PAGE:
Peacocks and Dragons: William Morris and his Reworking of PRB Strategies

Elizabeth Cvitan '07, English and History of Art 151, Brown University, 2006

Peacock and Dragon by Morrid

At first glance, the name William Morris brings to mind the Arts and Crafts movement. The commercialization and mass appeal of Morris' textile designs overshadows his close stylistic affiliation with the PRB. While the PRB often faced criticism for their avant-gardism, Morris seemed to synthesize the tastes of the public with PRB ideals.

In his Peacock and Dragon, Morris employs rich, expressive hues of oranges and reds. The rich coloration of this textile reflects the PRB concern with the artwork as a medium that evokes personal reactions and emotions in the viewer. The structured, yet almost moving quality of Peacock and Dragon also mirrors the compositions of the PRB. What is more, each area of the piece is detailed and vibrant; PRB paintings contain the same methodology.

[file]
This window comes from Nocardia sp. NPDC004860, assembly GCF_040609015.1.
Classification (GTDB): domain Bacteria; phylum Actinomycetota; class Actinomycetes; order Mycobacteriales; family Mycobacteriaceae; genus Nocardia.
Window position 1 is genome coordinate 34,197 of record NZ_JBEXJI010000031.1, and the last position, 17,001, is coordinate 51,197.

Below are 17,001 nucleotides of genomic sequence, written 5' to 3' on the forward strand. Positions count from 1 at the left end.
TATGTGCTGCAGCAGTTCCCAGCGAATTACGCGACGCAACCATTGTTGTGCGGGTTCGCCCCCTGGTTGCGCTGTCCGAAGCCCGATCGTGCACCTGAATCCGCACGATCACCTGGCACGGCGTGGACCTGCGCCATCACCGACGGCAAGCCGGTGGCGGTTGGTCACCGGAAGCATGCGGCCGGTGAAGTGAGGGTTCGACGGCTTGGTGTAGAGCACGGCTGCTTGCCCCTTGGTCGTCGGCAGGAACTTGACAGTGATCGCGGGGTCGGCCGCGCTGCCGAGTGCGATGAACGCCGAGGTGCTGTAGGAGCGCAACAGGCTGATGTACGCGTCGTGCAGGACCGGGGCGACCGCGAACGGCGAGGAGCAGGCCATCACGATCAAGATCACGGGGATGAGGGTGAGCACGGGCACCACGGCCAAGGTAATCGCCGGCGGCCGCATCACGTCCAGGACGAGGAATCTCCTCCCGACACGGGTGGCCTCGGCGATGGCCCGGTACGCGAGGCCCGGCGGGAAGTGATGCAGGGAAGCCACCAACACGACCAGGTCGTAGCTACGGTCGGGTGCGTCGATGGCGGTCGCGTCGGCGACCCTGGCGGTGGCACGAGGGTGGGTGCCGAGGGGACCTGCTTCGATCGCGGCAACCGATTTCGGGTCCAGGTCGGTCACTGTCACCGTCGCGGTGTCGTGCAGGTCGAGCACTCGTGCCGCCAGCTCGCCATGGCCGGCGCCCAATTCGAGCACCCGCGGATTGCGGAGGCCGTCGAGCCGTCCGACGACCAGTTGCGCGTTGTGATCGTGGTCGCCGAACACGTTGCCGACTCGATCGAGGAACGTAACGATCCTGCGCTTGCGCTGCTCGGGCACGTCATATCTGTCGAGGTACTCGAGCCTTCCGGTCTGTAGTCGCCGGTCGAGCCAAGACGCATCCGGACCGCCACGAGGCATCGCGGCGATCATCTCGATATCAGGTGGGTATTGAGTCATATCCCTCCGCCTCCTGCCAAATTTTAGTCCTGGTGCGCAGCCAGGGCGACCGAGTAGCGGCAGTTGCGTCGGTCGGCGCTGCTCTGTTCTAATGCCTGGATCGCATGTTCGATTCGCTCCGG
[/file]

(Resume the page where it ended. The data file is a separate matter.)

Morris' textile designs reached a wider audience than the PRB; as painters they were significantly more limited in the distribution of their works. Nevertheless, both Morris and the PRB desired their artworks to act as a point of transformation. Made to cover the walls of a room, Morris' Peacock and Dragon creates a total environment.

Discussion Questions

1. Is Morris successful in his translation of PRB ideals?

2. What is the significance of the title Peacock and Dragon? Other than to describe the piece, did Morris choose this title as reference to something else?

3. How does this piece relate to Morris' works in other mediums? Is there a common thread between them all?

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Last modified 13 November 2004